LOCATION – One-quarter mile south of Beall Greenhouses (largest in the northwest; five acres under glass), Vashon Island; 1 1/2 miles from Vashon dock, 1 1/2 miles from Vashon Bank, bank, post office, stores, churches; high and grade schools in easy reach and transportation free; 2 miles from ferry dock, where ferry to Des Moines makes six round trips daily, giving automobile service to Seattle and Tacoma over splendid paved and gravel roads. Also good boat service to both Seattle and Tacoma direct. This will soon be added to by installation of ferry service direct to Seattle and Kitsap County from north end of island, all of which gives most excellent transportation facilities.
UPDATE – The Beall Greenhouses remain but are in complete disrepair and now overgrown with brambles, weeds and trees. The site and sights are surreal, like a monumental greenhouse ghost town consumed by nature, ignored by man. All the ferry routes mentioned are currently in operation, with the exception of the Vashon – Des Moines run.
VASHON ISLAND – Lies between Seattle and Tacoma, giving unsurpassed markets for all products. The island has always been notd for its berries and small fruits, and is now coming to the front on egg production, many large and electrically equipped plants being in operation, and on account of markets, climate, soil, etc., seems particularly adapted for this business.
The island has always been noted for its berries and small fruits, and is now coming to the front on egg production, many large and electrically equipped plants being in operation, and on account of markets, climate, soil, etc., seems particularly adapted for this business.
UPDATE – Farming and self-sufficiency no longer play major roles in Vashon’s economy, instead the island is intrinsically tied to wealth and well-being of Seattle and Tacoma. Still stunningly rural, Vashon’s growth is also tied to water resources and unincorporated King County zoning regulations. That and the inconvenience (for some) of a ferry commute, make Vashon a rarified place. Small farms are making a resurgence and finding ways to earn income, from the farm-to-table culture to the making of local cheese, cider, wine and specialty products for customers interested in locally-source and delicious food. In my case, I grow flowers and fruits, teach classes, and host visitors at my farm’s Airbnb: Little Gemma, oh yes, and I write a blog.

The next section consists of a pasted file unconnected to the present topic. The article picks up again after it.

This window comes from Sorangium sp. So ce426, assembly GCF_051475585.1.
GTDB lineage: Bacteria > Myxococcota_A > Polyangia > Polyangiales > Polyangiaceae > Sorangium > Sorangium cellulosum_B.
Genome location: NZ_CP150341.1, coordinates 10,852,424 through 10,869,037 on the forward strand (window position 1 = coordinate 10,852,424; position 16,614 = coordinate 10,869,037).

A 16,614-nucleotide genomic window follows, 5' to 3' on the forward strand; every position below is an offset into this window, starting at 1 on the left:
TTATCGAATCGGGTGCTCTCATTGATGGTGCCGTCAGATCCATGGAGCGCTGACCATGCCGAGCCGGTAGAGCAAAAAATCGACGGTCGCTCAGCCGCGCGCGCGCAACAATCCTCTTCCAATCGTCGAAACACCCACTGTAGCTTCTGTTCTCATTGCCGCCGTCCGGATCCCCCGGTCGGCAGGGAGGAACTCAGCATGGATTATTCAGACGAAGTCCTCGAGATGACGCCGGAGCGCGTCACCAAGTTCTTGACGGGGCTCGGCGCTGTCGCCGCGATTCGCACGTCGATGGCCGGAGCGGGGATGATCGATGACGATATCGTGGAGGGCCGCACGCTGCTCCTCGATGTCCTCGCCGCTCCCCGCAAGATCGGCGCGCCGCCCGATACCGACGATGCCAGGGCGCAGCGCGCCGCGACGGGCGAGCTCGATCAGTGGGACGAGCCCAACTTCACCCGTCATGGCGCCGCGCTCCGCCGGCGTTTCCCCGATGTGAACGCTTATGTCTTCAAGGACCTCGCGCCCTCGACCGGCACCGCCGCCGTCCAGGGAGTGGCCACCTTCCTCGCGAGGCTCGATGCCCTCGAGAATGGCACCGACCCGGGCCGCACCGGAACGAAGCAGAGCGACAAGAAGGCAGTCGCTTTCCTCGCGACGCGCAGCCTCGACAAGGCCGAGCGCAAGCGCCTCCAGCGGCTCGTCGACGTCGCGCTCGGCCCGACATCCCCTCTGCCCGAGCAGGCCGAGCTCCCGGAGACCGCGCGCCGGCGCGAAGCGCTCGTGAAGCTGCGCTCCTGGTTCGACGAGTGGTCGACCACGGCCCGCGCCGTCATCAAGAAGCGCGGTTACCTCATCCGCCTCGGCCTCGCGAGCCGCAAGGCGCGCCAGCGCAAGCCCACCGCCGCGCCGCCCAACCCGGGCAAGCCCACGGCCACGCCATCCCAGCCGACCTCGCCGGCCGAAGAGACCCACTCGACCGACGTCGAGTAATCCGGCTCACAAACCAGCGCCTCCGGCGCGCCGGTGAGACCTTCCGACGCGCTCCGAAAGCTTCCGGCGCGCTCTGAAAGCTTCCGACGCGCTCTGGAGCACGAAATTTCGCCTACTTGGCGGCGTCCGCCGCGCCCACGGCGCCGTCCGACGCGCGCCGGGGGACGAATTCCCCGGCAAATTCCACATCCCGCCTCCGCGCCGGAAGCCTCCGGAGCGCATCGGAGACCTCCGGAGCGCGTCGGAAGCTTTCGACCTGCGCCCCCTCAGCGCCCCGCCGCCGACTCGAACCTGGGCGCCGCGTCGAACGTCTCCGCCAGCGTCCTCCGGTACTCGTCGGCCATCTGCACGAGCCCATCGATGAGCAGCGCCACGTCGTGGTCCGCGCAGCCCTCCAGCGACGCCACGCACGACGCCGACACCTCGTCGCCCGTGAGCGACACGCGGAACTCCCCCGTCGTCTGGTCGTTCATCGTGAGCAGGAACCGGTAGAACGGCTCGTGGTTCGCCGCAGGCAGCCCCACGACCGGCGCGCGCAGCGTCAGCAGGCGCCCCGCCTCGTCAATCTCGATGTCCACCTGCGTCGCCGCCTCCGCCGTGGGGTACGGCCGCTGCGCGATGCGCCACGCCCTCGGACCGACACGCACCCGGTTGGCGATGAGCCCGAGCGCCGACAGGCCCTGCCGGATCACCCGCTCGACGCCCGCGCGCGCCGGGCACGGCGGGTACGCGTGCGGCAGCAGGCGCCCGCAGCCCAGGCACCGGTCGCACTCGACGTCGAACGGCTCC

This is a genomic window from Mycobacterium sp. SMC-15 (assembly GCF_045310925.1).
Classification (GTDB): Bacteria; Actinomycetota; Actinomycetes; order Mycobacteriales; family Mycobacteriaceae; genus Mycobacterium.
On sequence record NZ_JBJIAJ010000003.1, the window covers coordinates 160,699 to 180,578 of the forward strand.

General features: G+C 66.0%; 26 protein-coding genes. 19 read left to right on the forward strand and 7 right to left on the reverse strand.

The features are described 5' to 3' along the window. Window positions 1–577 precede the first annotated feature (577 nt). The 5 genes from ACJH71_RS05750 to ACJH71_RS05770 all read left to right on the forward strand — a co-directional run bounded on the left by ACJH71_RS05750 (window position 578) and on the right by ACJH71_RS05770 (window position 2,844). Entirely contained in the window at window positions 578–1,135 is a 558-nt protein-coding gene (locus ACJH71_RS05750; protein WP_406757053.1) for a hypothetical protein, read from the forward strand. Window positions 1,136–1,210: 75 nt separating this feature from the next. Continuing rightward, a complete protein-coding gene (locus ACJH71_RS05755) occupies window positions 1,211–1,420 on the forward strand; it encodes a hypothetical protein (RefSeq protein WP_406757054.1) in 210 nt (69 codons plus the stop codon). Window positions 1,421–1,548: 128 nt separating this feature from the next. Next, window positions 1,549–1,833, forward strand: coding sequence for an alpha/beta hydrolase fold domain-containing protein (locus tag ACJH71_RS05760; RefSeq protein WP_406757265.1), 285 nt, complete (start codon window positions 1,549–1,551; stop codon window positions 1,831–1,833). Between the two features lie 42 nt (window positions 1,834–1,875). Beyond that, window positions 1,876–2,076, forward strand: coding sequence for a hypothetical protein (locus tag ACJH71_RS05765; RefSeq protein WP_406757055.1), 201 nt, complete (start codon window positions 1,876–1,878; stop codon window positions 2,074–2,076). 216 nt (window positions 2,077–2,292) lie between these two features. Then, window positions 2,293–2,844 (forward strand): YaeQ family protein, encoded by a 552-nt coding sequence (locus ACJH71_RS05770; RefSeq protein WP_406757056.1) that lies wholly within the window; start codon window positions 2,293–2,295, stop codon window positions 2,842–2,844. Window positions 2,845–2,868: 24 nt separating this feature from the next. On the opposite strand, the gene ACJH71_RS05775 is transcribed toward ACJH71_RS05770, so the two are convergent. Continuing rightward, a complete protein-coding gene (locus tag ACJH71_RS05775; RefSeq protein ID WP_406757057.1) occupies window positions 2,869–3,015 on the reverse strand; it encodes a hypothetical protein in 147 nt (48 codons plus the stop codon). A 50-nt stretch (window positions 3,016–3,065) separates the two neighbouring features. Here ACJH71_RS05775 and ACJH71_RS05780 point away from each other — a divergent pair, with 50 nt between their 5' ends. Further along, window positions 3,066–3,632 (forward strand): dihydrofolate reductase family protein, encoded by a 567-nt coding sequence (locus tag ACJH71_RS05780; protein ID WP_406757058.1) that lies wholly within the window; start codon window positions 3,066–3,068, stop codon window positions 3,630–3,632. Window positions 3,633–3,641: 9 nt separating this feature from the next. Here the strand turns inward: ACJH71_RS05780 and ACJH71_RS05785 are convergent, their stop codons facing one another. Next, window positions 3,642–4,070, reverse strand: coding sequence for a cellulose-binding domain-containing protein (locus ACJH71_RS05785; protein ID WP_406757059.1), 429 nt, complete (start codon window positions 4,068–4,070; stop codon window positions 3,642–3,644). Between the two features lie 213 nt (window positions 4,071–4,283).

UTILITY – This place can be utilized for general farming, dairy, or hogs, but is more particularly suited for berries, small fruits and chickens, or as a country home place. Also it has good possibilities for cutting into small tracts later on, as its location and view is good, and will prove a good investment from any standpoint. As a home place there is no more pleasant or satisfactory location on Puget Sound. Pure salt water air, picturesque view, strategic location, fine roads and excellent transportation, with freedom from tramps and shifting and shiftless population make it an ideal home spot.
UPDATE – The only animals I keep are some cheeky chickens and an even cheekier bulldog. Berries are still the star performers for me, from loganberries, to raspberries to tayberries. The sandy loam soil suits their natures and habits well. In the orchard, my heirloom apples shine a little brighter each year, both in presence and taste. I built a large greenhouse to extend the season for growing mammoth and exceptional dahlias, zinnias, marigolds, and scented geranium for the floral trade and summer weddings.
I delight in knowing the farm once had territorial and Puget Sound views. A century later, reforestation has screened my Mt. Rainier view to the South and the Olympic Mountains to the west. I could not agree more with the following line, and I am happy to report it stands true a century after written, “As a home place there is no more pleasant or satisfactory location on Puget Sound.”
Thankfully, some things never change.
PRICE – $16,500.00; terms can be arranged, or might accept properly located live property of lesser value as part payment.
Call on or address owner at 201 Boston Block, Seattle or on premises. Ferry leaves Des Moines 7:55. 9:45, 11:30, 2:55 week days, and 8:30, 11:30, 3:00 Sundays. Stage to Des Moines leaves from First and Union Streets.
W. S. DANNER, Owner,
201 Boston Block, Seattle, or Vashon, Wash.
Tall Clover Farm
Originally known as the Danner Place and then Callaway Corner, the seventies manifested a new name, The Peach Palace, thanks to a jarring, and later beloved paint color that has now faded to a laid-back beige. Notoriety also came in the common knowledge that The Peach Palace was a party house, once occupied by members of Vashon’s most popular and notorious rock band, the Doily Brothers. Fifty years later and I would bet you dollars to donuts that I could walk in any direction with a gardening spade and dig up a beer bottle.
The name Tall Clover Farm is my own invention, one that manifested itself through quirks, coincidences and conversation (but that’s a story for another day).
Buddy would send his love, but he’s a little preoccupied with that beautiful view.
Be well, and thanks for visiting…